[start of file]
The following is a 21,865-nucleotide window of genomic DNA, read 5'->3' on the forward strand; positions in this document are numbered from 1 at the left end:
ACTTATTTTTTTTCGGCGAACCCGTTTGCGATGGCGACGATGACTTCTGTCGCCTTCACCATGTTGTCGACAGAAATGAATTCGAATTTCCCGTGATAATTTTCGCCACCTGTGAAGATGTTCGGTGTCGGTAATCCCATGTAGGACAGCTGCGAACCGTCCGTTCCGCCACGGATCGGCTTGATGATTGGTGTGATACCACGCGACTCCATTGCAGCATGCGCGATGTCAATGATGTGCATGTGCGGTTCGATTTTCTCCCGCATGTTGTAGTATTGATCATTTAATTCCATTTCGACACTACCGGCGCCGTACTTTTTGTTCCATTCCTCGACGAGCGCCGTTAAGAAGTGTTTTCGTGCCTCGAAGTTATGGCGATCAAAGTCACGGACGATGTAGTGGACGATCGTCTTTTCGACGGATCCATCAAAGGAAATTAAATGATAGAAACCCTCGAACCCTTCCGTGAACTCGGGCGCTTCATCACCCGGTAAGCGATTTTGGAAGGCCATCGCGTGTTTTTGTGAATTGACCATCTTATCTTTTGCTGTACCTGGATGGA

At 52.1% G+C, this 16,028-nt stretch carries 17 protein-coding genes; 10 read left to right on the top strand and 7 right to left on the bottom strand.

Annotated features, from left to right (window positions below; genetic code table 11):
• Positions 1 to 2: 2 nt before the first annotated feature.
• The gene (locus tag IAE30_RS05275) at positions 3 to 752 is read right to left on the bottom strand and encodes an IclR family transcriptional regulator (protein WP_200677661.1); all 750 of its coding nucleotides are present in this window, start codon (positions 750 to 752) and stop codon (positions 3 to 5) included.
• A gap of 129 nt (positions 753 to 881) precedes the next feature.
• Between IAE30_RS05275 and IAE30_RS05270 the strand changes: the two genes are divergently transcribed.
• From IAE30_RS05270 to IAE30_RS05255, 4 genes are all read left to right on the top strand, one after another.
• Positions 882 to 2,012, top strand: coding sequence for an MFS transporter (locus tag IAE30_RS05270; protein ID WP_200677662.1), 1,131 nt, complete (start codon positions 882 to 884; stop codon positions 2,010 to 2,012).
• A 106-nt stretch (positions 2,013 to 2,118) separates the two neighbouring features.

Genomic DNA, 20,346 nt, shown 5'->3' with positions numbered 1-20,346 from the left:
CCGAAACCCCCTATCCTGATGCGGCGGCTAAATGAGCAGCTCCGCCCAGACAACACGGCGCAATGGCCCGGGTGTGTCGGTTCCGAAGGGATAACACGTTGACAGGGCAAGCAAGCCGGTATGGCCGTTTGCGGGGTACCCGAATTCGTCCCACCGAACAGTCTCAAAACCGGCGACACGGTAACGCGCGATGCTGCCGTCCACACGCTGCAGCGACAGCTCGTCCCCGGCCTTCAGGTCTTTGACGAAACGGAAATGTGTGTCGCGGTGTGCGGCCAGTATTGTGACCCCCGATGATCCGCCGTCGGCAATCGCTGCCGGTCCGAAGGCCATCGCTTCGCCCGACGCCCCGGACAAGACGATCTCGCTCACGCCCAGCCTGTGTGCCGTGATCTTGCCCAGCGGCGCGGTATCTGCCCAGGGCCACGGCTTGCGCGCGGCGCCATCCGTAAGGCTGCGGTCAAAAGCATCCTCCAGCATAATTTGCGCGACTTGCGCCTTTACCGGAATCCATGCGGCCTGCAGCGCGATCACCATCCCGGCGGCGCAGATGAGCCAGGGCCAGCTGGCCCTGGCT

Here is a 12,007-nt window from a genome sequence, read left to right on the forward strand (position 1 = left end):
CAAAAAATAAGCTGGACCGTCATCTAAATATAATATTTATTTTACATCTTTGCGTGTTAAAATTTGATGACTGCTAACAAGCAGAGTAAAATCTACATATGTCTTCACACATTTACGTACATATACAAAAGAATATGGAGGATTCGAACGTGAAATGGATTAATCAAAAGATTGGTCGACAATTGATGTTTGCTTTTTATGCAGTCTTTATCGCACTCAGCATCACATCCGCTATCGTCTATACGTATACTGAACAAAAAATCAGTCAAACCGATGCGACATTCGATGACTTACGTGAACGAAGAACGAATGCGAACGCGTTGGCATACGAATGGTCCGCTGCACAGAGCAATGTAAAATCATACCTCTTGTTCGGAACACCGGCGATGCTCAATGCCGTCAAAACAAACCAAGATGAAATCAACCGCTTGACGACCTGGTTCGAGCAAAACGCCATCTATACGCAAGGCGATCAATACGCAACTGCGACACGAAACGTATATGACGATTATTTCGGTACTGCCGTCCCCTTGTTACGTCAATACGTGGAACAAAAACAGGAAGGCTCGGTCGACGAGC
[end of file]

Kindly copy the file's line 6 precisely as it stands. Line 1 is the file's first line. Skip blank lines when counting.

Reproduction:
• The gene (locus tag IAE30_RS05275) at positions 3 to 752 is read right to left on the bottom strand and encodes an IclR family transcriptional regulator (protein WP_200677661.1); all 750 of its coding nucleotides are present in this window, start codon (positions 750 to 752) and stop codon (positions 3 to 5) included.